Linked by Thom Holwerda on Wed 26th Aug 2009 22:23 UTC
GNU, GPL, Open Source When Windows Vista was launched, the Free Software Foundation started its BadVista campaign, which was aimed at informing users about what the FSF considered user-restrictive features in Vista. Luckily for the FSF, Vista didn't really need a bad-mouthing campaign to fail. Now that Windows 7 is receiving a lot of positive press, the FSF dusted off the BadVista drum, and gave it a fresh coat of paint.
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RE[6]: Meh.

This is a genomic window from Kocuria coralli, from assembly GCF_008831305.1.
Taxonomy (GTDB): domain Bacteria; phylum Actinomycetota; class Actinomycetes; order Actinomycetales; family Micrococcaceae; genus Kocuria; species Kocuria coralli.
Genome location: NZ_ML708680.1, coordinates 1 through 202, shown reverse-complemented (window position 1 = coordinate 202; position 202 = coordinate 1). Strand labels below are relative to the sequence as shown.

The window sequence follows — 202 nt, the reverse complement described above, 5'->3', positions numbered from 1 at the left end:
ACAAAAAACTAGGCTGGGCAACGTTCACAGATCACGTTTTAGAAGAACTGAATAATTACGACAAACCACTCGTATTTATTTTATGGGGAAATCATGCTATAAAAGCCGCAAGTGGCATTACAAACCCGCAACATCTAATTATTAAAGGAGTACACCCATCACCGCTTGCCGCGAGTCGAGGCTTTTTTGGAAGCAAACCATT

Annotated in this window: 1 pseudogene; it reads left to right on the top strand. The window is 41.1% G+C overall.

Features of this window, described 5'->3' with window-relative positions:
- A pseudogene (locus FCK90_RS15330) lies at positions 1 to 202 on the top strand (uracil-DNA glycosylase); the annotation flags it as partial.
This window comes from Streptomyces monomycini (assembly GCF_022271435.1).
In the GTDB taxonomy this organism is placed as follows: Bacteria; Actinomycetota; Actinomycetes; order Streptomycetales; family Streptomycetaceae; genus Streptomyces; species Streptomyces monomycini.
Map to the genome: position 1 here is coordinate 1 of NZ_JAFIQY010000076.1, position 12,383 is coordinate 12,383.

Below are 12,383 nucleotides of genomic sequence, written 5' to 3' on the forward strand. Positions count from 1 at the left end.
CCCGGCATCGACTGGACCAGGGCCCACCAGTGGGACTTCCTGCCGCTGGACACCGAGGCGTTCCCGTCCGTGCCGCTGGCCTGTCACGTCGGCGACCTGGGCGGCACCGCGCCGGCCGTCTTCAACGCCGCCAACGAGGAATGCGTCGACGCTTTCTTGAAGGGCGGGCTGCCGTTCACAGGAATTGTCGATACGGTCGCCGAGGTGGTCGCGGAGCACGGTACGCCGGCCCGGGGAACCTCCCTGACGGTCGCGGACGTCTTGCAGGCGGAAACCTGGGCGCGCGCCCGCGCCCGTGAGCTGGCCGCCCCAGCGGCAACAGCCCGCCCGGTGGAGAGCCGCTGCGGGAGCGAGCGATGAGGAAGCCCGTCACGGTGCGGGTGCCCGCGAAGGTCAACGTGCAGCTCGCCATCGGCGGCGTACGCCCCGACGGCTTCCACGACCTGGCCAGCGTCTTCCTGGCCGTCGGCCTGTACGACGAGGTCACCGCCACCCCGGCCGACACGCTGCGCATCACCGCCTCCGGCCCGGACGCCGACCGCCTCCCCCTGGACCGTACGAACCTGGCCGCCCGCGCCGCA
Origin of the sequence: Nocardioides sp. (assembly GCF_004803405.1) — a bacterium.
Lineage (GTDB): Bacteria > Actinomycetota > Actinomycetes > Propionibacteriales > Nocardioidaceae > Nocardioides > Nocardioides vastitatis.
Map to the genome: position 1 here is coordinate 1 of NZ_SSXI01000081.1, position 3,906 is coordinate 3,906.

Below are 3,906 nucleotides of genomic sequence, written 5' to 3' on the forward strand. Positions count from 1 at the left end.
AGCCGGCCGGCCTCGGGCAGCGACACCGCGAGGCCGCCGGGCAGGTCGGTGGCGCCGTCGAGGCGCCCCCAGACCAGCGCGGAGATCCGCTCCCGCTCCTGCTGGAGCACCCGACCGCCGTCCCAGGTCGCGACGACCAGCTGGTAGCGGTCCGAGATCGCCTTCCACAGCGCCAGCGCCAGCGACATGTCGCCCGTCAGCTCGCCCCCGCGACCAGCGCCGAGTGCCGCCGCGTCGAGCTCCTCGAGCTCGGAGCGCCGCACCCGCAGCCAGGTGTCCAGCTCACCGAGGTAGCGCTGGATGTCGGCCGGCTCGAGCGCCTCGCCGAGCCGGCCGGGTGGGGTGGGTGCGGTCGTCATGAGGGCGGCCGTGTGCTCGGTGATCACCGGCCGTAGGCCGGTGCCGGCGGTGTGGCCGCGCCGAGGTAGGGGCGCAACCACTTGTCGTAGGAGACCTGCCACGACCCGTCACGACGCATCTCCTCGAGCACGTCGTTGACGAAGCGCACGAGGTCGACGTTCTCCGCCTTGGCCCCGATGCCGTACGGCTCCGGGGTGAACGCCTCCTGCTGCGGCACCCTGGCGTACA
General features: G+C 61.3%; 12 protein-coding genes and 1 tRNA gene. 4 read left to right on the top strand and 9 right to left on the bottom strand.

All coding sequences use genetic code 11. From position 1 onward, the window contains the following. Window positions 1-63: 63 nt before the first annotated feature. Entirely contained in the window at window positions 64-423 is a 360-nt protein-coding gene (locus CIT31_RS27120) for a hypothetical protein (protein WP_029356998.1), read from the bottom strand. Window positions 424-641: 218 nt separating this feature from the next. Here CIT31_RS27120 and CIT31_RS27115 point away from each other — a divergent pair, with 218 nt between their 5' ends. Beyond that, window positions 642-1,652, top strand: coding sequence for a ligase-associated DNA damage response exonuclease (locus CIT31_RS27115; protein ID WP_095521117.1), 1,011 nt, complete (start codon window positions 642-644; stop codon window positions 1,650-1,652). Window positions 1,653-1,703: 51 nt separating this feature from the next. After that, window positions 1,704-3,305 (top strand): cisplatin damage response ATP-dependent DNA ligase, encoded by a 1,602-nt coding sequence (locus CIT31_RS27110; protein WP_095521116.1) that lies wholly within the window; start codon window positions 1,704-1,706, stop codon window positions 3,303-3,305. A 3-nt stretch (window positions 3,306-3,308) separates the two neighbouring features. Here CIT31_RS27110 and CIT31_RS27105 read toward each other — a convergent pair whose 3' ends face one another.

by boldingd on Thu 27th Aug 2009 19:01 UTC in reply to "RE[5]: Meh."
boldingd
Member since:
2009-02-19

We've got a number-crunching cluster at work. It's using the now-really-old-and-feature-poor Red Hat Enterprise 4. We've had a RHEL5 site-license for a long time. Why haven't we installed it yet? We're busy, we can't afford the cluster down-time, and nobody will pay for the man-hours to perform the update. It is kinda ridiculous on our part, but it isn't completely for no reason. Updates take time, cost money and carry risks: corporations don't suffer them gladly, in general. I think, anyway. So far as I know.

So... yeah. Companies expect OS's that they can get a few years out of. They do not like OS's that make major architectural changes every six months. Or maybe even every year or two years.

Reply Parent Score: 1